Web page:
Media Watch

The Athletic

The ball is different again, and it’s changing the way pitches move. Now what?

The Athletic -
Now there’s new research from Glenn Healey and Lequan Wang in the electrical engineering and computer science departments at the University of California, Irvine which shows that as the seam height changes, the movement on pitches changes. By using optical and radar tracking, and correcting for weather effects, Healey and Wang were able to graph the movement of pitches by season in major league baseball. … Healey’s new study has the benefit of over 700,000 pitches of TrackMan data behind it. [Subscription required, you can request an electronic copy of the article by sending an email to communications@uci.edu.] Read More
SC Magazine

Is the electric grid closer to a devastating cyberattack that could mean lights out?

SC Magazine -
And then there’s the evidence presented … by researchers at the University of California, Irvine (UCI) that a spoofing mechanism tucked into a disposable coffee cup could generate a 32 percent change in output voltage, a 200 percent increase in low-frequency harmonics power and a 250 percent boost in real power from a solar inverter. “Without touching the solar inverter, without even getting close to it, I can just place a coffee cup nearby and then leave and go anywhere in the world, from which I can destabilize the grid,” said Mohammad Al Faruque’s research group in UCI’s Henry Samueli School of Engineering. Read More
Chemistry World

Microscopy reveals mantis shrimp’s shock-absorbing secrets

Chemistry World -
A team led by University of California, Irvine, materials scientist David Kisailus has analyzed the impact-resistant coating on the shrimp’s dactyl club. Using transmission electron microscopy and atomic force microscopy the researchers made a 3D map of the club’s surface layer. … The researchers say that the particulate layer’s combination of stiffness and shock-absorbing properties outperform many artificial materials and could provide inspiration for new lightweight protective coatings with potential uses in construction, vehicles and body armor. Read More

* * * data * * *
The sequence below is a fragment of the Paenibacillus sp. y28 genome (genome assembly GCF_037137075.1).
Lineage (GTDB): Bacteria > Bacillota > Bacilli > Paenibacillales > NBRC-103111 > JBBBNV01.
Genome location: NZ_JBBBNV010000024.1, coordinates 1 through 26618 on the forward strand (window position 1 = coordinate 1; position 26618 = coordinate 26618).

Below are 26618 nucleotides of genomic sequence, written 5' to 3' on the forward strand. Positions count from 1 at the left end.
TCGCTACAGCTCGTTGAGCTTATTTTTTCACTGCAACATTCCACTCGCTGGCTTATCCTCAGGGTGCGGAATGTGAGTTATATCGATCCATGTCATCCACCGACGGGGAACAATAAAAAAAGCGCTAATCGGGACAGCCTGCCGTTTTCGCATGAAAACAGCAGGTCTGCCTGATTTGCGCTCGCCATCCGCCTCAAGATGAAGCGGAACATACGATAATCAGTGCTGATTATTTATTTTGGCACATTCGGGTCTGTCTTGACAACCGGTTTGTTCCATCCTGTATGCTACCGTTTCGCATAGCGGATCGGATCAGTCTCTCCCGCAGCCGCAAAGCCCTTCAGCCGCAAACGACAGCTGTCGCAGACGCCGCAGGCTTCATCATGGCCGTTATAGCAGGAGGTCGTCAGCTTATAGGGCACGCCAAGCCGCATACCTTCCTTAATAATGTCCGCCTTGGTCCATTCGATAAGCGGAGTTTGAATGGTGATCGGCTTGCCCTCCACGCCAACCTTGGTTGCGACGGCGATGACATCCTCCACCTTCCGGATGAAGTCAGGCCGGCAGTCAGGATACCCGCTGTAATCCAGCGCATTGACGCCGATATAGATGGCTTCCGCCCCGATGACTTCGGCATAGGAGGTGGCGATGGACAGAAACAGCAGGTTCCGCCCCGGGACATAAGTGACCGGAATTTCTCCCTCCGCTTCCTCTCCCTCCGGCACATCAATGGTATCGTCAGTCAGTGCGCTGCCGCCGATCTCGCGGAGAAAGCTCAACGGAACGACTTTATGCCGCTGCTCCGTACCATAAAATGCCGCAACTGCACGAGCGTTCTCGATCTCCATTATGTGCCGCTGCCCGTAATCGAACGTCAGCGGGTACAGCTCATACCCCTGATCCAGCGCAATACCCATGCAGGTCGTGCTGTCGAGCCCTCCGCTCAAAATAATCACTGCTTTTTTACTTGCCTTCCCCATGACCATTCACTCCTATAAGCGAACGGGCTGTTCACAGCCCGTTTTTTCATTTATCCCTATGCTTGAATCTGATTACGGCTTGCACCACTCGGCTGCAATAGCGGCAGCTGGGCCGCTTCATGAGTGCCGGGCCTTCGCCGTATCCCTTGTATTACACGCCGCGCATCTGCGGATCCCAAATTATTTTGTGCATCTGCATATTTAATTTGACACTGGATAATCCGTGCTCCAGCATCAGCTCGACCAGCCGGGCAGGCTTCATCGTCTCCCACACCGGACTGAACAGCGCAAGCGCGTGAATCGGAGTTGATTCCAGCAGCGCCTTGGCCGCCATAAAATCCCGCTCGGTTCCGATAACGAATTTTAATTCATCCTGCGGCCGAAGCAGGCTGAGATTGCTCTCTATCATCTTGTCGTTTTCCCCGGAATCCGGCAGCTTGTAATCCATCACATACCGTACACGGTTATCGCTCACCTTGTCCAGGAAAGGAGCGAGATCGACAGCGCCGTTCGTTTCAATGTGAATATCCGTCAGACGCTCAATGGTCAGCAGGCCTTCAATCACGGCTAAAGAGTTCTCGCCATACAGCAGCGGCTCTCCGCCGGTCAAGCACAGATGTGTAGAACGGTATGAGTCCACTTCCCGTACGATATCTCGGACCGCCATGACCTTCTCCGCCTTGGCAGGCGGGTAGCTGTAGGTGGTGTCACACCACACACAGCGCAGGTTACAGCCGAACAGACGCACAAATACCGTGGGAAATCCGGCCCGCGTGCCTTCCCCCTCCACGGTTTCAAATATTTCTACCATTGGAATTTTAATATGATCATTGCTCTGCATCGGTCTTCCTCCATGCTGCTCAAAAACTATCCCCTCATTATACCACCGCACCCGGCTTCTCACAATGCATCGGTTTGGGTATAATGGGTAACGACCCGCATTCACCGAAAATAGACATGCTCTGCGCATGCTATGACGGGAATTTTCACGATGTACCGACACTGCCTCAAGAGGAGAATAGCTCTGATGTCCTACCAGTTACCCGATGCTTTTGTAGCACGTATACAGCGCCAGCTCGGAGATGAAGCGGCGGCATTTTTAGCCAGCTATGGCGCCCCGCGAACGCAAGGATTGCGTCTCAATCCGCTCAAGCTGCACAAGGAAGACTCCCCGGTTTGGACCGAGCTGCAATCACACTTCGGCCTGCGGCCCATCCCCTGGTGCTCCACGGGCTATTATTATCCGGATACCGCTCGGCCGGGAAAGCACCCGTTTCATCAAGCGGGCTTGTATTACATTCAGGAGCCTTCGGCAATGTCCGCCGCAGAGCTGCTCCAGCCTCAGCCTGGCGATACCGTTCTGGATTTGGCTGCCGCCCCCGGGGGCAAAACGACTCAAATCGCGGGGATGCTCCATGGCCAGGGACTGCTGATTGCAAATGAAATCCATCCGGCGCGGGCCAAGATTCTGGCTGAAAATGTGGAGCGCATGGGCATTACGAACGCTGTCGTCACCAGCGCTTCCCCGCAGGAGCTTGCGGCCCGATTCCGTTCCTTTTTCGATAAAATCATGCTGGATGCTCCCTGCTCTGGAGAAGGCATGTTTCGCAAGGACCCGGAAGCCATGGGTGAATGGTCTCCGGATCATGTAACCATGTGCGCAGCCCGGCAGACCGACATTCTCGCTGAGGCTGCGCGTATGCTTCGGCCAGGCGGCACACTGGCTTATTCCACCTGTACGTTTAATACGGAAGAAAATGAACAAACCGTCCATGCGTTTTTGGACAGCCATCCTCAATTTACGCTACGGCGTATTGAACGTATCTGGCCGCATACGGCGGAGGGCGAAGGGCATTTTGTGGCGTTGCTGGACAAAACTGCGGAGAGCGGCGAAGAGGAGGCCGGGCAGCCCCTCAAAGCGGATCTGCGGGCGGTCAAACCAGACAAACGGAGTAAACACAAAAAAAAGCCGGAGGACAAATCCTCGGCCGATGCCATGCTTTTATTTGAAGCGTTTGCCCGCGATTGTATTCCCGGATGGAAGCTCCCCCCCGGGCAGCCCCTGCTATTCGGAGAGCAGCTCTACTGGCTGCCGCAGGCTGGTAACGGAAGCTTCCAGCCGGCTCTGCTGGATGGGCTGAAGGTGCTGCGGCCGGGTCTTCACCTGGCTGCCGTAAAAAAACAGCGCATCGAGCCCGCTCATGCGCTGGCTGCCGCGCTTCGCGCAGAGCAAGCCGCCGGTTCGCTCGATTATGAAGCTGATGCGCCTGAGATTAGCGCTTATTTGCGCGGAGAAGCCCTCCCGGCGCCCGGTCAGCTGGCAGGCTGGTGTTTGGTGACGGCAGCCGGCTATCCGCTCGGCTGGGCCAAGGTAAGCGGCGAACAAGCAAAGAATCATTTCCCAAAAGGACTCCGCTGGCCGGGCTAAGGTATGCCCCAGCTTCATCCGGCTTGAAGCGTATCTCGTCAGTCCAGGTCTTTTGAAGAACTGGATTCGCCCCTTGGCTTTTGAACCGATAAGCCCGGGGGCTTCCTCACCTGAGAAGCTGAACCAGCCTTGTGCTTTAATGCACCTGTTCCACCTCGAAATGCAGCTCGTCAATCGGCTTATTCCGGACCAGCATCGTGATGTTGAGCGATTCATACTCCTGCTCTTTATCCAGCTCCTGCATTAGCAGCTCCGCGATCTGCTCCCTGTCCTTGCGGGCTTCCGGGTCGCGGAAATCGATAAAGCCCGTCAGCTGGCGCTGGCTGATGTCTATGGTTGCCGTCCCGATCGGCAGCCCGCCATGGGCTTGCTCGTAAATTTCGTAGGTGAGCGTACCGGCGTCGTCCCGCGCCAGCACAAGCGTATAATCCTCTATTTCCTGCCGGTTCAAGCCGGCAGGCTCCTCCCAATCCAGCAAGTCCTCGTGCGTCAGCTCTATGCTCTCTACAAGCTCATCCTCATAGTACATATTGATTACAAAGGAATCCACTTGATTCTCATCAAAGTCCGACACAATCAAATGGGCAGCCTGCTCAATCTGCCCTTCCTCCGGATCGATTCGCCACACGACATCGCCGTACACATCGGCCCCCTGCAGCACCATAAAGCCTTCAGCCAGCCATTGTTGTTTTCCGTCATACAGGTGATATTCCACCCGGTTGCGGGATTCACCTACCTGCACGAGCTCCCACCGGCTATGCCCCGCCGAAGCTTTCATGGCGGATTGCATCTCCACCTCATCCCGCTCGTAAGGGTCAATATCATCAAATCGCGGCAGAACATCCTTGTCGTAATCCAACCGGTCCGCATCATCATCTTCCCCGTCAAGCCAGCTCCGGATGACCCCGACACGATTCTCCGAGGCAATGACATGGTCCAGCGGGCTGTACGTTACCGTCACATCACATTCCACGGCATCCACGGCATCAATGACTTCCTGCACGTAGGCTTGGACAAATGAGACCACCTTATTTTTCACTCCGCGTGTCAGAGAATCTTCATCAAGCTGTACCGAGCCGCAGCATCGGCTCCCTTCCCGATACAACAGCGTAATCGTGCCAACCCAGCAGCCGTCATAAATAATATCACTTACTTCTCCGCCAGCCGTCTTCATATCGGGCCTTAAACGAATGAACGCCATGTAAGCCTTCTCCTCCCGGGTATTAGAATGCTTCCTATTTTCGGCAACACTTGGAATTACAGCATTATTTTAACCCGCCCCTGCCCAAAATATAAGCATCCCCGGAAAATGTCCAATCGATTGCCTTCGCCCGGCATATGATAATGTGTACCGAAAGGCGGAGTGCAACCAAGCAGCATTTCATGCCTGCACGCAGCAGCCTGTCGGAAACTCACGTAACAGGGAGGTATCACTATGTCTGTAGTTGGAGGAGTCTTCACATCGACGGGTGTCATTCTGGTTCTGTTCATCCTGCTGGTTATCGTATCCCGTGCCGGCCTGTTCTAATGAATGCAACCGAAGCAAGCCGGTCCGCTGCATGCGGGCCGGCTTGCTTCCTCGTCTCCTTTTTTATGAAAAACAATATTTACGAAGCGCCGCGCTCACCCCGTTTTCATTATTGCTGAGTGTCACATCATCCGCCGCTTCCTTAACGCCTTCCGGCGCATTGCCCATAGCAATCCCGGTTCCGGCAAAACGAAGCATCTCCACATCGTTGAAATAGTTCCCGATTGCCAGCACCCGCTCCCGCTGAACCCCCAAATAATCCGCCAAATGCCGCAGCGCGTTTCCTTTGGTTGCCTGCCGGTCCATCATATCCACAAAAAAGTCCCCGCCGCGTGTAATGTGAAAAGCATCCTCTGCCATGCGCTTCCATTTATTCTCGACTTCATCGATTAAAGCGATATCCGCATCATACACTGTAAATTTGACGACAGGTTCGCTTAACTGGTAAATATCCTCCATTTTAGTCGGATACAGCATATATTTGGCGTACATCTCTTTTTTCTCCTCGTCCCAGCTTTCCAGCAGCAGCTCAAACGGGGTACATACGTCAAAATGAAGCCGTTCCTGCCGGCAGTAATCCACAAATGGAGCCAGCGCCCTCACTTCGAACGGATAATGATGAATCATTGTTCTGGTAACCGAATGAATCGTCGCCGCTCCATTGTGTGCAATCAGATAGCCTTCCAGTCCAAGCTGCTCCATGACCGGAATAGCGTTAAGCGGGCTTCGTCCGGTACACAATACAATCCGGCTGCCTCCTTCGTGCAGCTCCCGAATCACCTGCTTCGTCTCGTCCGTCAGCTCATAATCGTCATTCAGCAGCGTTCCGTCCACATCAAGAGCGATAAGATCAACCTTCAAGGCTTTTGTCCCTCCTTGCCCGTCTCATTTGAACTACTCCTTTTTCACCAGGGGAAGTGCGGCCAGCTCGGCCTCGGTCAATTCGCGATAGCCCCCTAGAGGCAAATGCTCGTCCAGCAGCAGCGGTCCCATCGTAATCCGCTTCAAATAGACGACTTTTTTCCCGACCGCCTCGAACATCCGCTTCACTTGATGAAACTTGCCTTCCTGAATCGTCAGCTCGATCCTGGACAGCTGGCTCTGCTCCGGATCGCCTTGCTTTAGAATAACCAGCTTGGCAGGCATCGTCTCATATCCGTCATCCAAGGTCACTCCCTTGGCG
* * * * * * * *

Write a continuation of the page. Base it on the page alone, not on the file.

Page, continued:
GEN

Low-cost, rapid COVID-19 testing platform could be available across U.S. by year end

Genetic Engineering & Biotechnology News -
University of California, Irvine (UCI) scientists say a robust, low-cost imaging platform, utilizing lab-on-a-chip technology, and costing just a couple of hundred dollars, may be available for rapid coronavirus diagnostic and antibody testing throughout the United States by the end of the year. Using blood from a finger prick, the UCI test probes hundreds of antibody responses to 14 respiratory viruses, including SARS-CoV-2. Results are available in two to four hours. Read More
Help Net Security

Disrupting a power grid with cheap equipment hidden in a coffee cup

Help Net Security -
Mohammad Al Faruque, UCI associate professor of electrical engineering and computer science, and his team revealed that the spoofing mechanism can generate a 32 percent change in output voltage … “Without touching the solar inverter, without even getting close to it, I can just place a coffee cup nearby and then leave and go anywhere in the world, from which I can destabilize the grid,” Al Faruque said. “In an extreme case, I can even create a blackout.” Read More